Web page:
Australian pianist Mark Isaacs has hit a long stride with his band Resurgence, releasing the band's fourth recording Duende. His three previous recordings with Resurgence: Resurgence (ABC Jazz, 2007), Tell It Like It Is (ABC Jazz, 2010), and Aurora Aurora (Gracemusic, 2011) have progressively probed the edges of contemporary jazz, filling out the sound that one might consider contemporary mainstream jazz." While lyrically and harmonically progressive, Isaac's music is immediately accessible. This is what separates it from a good deal ...read more
The last artistic musical movement in jazz to be given a meaningful name was the post-bop movement. Arising out of the mid-1960s as a unifying response to hard bop, modal, the avant-garde and free jazz, post-bop has fairly well dominated the most creative jazz made in the last 30 years. If post-bop has a ground zero, it is the recordings of the second great Miles Davis Quintet (Wayne Shorter, Ron Carter, Herbie Hancock and Tony Williams), either collectively or separately. ...read more
As Tell It Like It Is (ABC Jazz, 2009), amply proved, sometimes it's better to work with local musicians who, through regular touring, establish a singular collective voice. That's not to say Resurgence (ABC Jazz, 2007) was bad--it's hard to imagine anything with bassist Jay Anderson, drummer Vinnie Colaiuta and saxophonist Bob Sheppard as lacking in the firepower department. Still, when looking at Australia-based pianist Mark Isaacs' discography of the past decade, the standout albums have invariably been those featuring ...read more
Australian pianist Mark Isaacs has been recording forward-thinking progressive jazz for the past 25 years. His new millennium recordings have garnered popular response, including Closer (Naxos, 2000), Keeping the Standards (Vorticity Music, 2003), Visions (Vorticity Music, 2006), and Resurgence (ABC, 2007). During the last decade, Isaacs has been approaching a new assertive sound that unifies the more scripted elements of adult contemporary jazz with the improvisatory elements of the music's first 100 years.
Tell It Like It is was recorded ...read more
Sometimes it's better to work on home turf, with familiar musicians. Mark Isaacs' studio disc, Resurgence (ABC Jazz, 2007), paired the Australian pianist and guitarist James Muller--another Australian talent deserving of far greater attention--with American heavy hitters including drummer Vinnie Colaiuta, bassist Jay Anderson and saxophonist Bob Sheppard. But as fine as the relative miniatures of Resurgence were, Isaacs' revamped Resurgence Band and the extended workouts of the live Tell It Like It Is far surpass anything on the previous ...read more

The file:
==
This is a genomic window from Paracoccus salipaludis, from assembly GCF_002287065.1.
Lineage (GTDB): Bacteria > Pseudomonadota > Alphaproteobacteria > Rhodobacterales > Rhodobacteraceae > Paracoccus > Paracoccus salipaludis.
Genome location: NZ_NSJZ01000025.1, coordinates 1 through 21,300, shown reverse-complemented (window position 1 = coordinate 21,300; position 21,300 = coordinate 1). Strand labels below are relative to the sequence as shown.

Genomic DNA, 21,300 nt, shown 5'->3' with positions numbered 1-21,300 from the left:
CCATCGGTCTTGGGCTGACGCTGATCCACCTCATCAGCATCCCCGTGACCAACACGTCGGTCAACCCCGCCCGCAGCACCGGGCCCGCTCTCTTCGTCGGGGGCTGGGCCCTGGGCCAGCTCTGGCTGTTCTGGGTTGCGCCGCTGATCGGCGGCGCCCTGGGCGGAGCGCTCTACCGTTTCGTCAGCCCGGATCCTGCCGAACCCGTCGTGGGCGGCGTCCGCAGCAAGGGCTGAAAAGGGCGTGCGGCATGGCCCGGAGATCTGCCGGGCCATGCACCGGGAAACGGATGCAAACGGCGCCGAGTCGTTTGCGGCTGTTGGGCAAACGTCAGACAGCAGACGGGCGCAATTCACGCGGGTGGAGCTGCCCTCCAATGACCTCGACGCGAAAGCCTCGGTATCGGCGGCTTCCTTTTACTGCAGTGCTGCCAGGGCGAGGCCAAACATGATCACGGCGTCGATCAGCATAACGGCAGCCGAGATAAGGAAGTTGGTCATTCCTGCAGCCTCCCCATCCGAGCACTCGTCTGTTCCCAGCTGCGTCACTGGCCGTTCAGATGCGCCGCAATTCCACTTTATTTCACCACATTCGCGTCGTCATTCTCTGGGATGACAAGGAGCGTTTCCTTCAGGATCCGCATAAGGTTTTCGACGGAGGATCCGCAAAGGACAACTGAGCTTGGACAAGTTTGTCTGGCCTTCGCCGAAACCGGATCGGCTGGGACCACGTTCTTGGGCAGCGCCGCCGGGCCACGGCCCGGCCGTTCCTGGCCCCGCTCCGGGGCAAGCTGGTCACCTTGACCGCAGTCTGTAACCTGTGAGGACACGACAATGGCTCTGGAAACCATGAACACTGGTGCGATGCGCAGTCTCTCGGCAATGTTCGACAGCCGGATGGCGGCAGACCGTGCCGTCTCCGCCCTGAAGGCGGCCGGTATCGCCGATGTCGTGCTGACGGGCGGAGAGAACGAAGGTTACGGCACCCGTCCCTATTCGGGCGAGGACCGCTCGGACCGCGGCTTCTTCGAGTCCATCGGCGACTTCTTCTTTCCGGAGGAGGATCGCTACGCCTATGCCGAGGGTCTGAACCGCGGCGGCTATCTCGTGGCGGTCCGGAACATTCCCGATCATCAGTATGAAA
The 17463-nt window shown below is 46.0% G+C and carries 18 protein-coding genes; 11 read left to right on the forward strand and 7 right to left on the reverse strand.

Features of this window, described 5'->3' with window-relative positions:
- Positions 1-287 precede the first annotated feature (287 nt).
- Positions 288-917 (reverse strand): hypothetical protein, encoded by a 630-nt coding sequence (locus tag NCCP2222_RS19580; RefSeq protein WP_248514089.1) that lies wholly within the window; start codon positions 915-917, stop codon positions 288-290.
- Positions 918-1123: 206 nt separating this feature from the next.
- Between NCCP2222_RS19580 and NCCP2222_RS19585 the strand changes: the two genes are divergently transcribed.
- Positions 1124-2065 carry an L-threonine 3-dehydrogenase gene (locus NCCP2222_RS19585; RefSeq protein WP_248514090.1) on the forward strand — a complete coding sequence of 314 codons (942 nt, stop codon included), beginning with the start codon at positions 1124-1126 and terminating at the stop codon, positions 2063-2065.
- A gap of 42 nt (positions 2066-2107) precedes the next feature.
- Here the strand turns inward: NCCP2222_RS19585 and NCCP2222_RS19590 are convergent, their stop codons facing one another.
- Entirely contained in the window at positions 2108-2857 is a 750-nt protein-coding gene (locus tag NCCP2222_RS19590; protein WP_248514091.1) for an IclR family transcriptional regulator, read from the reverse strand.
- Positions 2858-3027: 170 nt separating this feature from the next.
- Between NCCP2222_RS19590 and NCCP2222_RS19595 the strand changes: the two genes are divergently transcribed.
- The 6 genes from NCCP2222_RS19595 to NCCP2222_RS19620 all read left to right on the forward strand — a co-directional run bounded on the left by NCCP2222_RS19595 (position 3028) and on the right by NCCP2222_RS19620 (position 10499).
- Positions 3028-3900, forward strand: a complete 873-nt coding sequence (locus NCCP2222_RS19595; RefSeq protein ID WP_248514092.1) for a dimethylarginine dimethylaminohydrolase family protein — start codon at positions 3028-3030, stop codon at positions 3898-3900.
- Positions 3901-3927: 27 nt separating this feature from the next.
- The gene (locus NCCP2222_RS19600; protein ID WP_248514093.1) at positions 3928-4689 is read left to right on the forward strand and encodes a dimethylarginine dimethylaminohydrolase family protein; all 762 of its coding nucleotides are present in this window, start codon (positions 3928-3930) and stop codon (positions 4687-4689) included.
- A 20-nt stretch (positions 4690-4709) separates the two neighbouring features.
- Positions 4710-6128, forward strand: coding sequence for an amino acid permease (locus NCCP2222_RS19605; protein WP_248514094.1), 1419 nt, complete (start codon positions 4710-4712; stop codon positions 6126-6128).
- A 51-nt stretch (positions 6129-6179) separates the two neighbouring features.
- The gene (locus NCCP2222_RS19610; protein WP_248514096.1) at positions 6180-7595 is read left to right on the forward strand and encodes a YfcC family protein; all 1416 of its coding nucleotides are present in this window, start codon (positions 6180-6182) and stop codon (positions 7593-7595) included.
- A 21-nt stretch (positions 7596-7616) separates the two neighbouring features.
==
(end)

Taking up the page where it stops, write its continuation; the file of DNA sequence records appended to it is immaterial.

Australian pianist and composer Mark Isaacs has done more than most any other jazz musician to seal the fault line between serious modern jazz improvisation and contemporary jazz or adult oriented jazz. I tend to classify the former as the jazz father's and earlier genre traditionalists (bebop, hard bop, modal) and the latter as well-behaved, unobtrusive music made by nameless popular performers, selling millions of copies.
Isaacs, with every release, has refined his systematic approach to post-modernity jazz ...read more
After two albums exploring jazz standards and popular contemporary music--Keeping the Standards (Vorticity, 2004) and --Visions (Vorticity, 2006)--Australian pianist Mark Isaacs returns to original composition on Resurgence. A fixture on the Sydney scene, Isaacs has recruited his dream band for a strong program of contemporary mainstream jazz..
Isaac's American compatriots--bassist Jay Anderson, drummer Vinnie Colaiuta and, on select tracks, woodwind multi-instrumentalists Bob Sheppard and Steve Tavaglione--have often intersected, but not all together in one room at the same time. Isaacs' ...read more
Mark Isaacs, whose impressive resume includes associations with jazz greats such as Kenny Wheeler and Roy Haynes, as well as extensive forays into classical performance and composition, presents quite a puzzler with Visions. While it's certainly refreshing to see a capable musician take on popular tunes written after 1960, the album ultimately yields mixed results.Purists might argue that popular tunes written during the rock era are too harmonically static to warrant serious exploration. But such stasis certainly gives ...read more